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What the Church Can Learn From “The LEGO Movie”

It’s hard for me to believe that the smartest, most forward-thinking commentary I’ve ever heard on American culture came in the form of a movie. And it wasn’t an artsy, indie film. It was a hilariously clever children’s movie.

Now I realize I’m a little slow—people have been talking and writing about The LEGO Movie for weeks— but please forgive me, I just got around to taking my kids to see it this past weekend. (I know, I know, I’m a terrible parent.)

One thing I love about The LEGO Movie is that it’s written in a fashion that allows people to view the film from various perspectives. Fans of culture can comment on the film’s exposé of pop-culture and branding. Business analysts can rant about the film’s anti-business, anti-capitalist message. (Or did it have a pro-business, pro-capitalist message?) Political commentators can write about the film’s portrayal of political systems. And religious writers can speculate on the meaning behind the myriad of religious allusions and images.

I, however, am a thinker, and therefore I connected with the movie from a philosophical perspective.

Critique of Modernism

From the onset of the movie Lord/President Business embodies the spirit of Modernism. His insistence on everyone following specific instructions conveys the modern pursuit of discovering and implementing mechanical systems that reflect the natural order of things. And his statement, “All I’m asking for is total perfection” simultaneously mocks and characterizes the modern belief that if we properly understand and execute on our knowledge of the natural world we will eventually establish a utopian existence. In short, Lord Business, “the man upstairs,” plays a god-like figure by exerting his will as the arbiter of all that is right and good.

Critique of Postmodernism

In opposition to Lord Business there are the Master Builders. These creative beings are not bound by rules. They are innovative thinkers who seek new ways to connect LEGO pieces, and they believe that by working together they can defeat Lord Business.

Yes, the Master Builders represent a postmodern worldview, but just when you think the movie is a postmodern propaganda film, you’re taken to Cloud Cuckoo Land—a world where its inhabitants have an unrealistic worldview and are, dare I say, a little crazy.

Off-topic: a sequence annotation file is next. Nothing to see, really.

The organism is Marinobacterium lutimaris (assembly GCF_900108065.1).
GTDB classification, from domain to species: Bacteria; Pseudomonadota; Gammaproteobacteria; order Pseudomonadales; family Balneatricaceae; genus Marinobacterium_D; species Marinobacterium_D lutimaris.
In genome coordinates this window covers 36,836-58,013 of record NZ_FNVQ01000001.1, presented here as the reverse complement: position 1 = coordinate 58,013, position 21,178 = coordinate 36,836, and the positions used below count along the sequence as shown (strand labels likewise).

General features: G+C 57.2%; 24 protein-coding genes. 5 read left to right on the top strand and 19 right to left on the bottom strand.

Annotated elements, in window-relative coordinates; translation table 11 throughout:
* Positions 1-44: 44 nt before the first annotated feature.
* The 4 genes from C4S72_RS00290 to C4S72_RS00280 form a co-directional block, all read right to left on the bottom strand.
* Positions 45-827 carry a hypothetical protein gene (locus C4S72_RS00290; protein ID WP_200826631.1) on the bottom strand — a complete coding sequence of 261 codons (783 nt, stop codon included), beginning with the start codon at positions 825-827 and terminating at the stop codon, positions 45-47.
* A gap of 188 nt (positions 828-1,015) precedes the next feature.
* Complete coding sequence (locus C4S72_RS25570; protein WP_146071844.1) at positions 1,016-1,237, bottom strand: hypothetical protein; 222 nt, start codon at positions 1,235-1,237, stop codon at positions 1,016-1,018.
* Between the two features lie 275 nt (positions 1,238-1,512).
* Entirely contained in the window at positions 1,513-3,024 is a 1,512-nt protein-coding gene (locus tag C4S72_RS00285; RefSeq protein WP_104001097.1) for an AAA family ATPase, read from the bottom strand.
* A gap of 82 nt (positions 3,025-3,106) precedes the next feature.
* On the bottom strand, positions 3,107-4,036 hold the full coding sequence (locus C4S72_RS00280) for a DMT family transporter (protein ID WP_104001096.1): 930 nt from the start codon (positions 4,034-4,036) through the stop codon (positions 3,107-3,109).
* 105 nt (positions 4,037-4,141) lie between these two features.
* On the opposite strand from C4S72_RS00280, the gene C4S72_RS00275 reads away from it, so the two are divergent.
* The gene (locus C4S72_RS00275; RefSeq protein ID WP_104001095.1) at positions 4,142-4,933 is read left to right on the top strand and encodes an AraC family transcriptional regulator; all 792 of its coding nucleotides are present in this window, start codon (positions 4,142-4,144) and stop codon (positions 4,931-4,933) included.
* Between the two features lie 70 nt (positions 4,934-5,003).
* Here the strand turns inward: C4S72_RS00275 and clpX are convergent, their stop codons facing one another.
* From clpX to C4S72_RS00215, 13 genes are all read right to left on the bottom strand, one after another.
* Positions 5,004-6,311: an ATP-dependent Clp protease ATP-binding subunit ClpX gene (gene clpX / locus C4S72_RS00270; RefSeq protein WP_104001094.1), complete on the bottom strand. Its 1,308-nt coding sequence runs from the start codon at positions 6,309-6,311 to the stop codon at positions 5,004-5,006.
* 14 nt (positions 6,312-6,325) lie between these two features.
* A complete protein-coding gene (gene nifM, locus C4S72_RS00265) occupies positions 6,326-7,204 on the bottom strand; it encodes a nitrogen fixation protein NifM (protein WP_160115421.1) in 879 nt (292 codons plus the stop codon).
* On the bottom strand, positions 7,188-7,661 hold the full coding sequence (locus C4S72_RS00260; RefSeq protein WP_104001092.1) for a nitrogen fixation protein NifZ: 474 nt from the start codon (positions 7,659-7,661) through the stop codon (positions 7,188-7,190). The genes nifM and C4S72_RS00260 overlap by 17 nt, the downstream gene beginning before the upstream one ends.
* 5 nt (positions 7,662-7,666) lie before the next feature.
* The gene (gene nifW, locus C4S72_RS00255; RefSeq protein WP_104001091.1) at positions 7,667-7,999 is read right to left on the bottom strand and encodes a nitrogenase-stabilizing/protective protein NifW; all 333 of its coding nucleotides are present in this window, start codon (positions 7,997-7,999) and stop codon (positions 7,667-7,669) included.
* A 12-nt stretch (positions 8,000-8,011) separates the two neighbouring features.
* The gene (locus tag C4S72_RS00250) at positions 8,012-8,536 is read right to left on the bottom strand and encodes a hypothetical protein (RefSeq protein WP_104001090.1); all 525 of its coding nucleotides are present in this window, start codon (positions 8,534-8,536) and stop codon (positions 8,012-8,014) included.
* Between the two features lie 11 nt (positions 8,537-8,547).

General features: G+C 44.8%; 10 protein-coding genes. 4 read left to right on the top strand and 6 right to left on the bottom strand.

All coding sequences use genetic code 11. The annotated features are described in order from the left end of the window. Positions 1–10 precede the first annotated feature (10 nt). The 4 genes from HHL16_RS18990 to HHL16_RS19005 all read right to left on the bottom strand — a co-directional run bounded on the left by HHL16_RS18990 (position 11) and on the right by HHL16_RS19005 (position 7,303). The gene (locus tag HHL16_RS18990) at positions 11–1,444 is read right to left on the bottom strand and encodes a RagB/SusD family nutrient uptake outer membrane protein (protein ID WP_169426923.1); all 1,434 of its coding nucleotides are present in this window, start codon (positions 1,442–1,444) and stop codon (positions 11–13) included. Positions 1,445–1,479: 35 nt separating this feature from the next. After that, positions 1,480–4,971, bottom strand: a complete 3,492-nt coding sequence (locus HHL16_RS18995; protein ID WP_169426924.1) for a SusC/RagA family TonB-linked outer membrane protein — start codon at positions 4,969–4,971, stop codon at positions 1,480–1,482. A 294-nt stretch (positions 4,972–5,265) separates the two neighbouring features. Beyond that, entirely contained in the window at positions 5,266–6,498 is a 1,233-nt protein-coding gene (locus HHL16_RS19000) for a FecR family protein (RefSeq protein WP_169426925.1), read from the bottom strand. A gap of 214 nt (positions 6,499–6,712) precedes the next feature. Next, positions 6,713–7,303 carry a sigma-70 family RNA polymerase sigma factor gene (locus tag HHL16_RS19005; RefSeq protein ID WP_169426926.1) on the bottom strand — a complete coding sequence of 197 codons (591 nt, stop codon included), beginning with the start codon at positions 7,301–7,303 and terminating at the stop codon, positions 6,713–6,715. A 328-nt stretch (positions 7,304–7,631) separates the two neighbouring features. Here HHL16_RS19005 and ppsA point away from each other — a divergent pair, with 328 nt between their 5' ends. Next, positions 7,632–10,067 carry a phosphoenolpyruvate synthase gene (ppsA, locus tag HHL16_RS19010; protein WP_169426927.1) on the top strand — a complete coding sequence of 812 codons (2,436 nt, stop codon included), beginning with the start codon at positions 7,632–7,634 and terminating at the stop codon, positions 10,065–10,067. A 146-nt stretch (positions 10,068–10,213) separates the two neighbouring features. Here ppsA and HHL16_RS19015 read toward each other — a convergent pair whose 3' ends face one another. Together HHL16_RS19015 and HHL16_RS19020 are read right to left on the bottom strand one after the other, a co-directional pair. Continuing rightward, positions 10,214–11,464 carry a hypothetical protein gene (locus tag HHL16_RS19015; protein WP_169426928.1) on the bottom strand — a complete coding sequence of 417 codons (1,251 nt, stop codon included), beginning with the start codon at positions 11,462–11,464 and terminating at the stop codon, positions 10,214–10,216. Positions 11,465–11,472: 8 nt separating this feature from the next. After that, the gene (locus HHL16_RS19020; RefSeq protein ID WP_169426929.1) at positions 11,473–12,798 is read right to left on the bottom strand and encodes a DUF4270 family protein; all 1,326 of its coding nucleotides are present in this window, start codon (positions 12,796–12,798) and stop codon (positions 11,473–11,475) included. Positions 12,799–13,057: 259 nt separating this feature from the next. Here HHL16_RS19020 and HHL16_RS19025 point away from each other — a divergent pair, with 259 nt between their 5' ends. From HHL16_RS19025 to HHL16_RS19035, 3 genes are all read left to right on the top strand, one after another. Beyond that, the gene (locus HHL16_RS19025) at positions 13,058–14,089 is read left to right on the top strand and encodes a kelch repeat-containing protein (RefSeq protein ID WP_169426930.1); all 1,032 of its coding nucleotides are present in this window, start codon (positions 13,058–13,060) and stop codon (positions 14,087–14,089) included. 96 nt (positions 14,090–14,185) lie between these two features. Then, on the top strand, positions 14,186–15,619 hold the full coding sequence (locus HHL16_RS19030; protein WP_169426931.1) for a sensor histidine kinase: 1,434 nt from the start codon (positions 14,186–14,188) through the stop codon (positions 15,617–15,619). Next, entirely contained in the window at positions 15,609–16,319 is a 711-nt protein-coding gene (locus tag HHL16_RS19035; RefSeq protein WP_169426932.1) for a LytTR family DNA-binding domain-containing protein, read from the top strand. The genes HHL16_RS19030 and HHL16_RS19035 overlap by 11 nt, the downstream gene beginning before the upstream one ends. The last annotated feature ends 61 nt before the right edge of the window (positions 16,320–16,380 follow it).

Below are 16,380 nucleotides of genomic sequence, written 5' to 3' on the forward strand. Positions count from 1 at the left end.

We see this chaotic world for what it is the moment Emmet walks in and says to their tour guide, Unikitty, “There’s no signs on anything! How does anyone know what not to do?”

Unikitty’s response conveys the early postmodern reaction to modernism, ““Well, we have no rules here. There is no government, no bedtimes, no baby-sitters, no frowny faces, no bushy mustaches, and no negativity of any kind.”

And when a Master Builder makes an astute and biting observation, “You just said the word no, like a thousand times,” Unikitty, with no hesitation, responds, “And there’s also no consistency.”

And there you have it. In one short scene, a postmodern worldview that suggests that we can live in a state of perpetual happiness if we simply abolished all rules is exposed as an impossible, self-contradicting illusion.

So then what’s the answer to absolute rule-following Modernism and absolute free-for-all Postmodernism?


“Emmet” is the Hebrew word for “truth,” and in The LEGO Movie, Emmet is the hero. However, Emmet doesn’t have the skills or persona of a hero. He’s just your average, unmemorable guy who enjoys his simple life in LEGO land. He embraces the culture, and he diligently follows the rules of Lord Business.

But when Emmet stumbles upon “The Piece of Resistance”—the cap to a bottle of Krazy Glue—he’s declared “The Special.” Instantaneously Emmet gains celebrity status and becomes “the most important, most interesting, greatest person of all time.” Through much of the film Emmet tries to convince himself that he is “The Special,” but in time he realizes that he’s not any more special than anybody else and announces that everyone is special—everyone has an important place in this world.

It’s at this point in the movie that the story takes its most unexpected turn. The movie transitions from the realm of fantasy to reality when we see a little boy playing with his father’s LEGOs in the basement.

In this transition to reality the philosophical message of the movie starts to become clear. “The man upstairs”—Lord Business—is a Baby Boomer businessman, which makes perfect sense. You see, the Baby Boomer generation is the last modern generation; they are the last generation born into a world that believes there’s one right way to think and one right way to build the world. Afraid of an uncertain future, the dad wants to glue his LEGO land together; he’s trying to preserve his vision of the world.